Ron Tisdale wrote:
Has anyone dealt with the proscriptions against some of the traditional qigongs, and / or the little details that some require to avoid pitfalls like the one Dennis just described? An example for the one above...we are always told to keep the tongue pressed firmly against the roof of the mouth.
I've heard various explanations for this, from the practical (we are supposed to do this throughout our practice actually, keeps from biting your tongue or talking to much), to the mechanistic (creates certain connections for the body work), to the quasi-spiritual (keeps the ki from rising up into your head and causing mental/spiritual problems). Does anyone have any good written sources on any of this? Or even personal anecdotes?
Well, I used to shrug it off as one of those little idiosyncratic things that is more ritual than anything else, but once again I got bitten in the butt.
I can't really tell you the full story, Ron, but it actually does help to "complete a circuit". However, it's one of those "circuits" that you don't feel unless you do a fair amount of the breathing practice I described near the beginning of the thread and then add a little more to it.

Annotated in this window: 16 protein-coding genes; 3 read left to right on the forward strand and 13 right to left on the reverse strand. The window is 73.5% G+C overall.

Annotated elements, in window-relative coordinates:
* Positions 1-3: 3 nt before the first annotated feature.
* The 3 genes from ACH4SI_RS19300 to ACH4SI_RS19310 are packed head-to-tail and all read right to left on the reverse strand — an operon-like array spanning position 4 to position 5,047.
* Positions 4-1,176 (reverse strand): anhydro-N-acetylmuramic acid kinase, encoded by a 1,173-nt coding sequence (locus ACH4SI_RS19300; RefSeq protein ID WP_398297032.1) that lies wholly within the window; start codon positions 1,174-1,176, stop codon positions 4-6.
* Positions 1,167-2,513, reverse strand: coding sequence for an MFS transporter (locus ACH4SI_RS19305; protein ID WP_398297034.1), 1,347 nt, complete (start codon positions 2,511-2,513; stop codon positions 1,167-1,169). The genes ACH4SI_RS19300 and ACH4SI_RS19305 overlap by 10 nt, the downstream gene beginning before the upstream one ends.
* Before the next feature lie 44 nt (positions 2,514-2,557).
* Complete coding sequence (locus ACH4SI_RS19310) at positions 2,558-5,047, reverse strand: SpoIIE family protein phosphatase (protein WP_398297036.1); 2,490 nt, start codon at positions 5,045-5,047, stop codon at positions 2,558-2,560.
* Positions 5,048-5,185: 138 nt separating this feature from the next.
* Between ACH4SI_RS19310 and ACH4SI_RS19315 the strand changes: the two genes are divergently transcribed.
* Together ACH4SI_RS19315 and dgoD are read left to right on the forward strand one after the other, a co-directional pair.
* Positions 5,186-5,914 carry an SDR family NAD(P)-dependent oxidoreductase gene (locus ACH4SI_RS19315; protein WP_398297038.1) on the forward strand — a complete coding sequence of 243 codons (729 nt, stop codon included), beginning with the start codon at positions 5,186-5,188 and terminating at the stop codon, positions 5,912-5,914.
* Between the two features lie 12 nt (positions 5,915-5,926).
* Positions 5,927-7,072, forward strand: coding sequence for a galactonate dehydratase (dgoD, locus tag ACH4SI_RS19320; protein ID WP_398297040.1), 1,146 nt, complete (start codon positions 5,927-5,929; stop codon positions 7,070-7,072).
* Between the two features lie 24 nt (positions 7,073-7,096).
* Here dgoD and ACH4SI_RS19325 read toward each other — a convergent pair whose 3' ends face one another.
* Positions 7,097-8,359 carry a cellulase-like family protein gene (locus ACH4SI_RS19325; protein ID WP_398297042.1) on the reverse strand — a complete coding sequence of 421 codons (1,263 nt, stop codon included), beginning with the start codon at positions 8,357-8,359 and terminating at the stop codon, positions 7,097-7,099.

A way to approach a more easily understood pointer to the problem (since I can't tell you directly, maybe I can point to the physical phenomenon that leads to it). There's a sort of "feeling" that goes along with the fascia training and involves a very faint "tension". The problem is that the fascia sheets get interrupted by the anus and by the mouth, if you track a circuit up the back and down the front (the so-called "microcosmic orbit"). In order to complete the circuit despite the gaps, the tongue touches the upper palate and the anus is slightly clenched.
For all practical purposes, you at least have a pointer to the problem. Feeling it would take some time and training, unfortunately.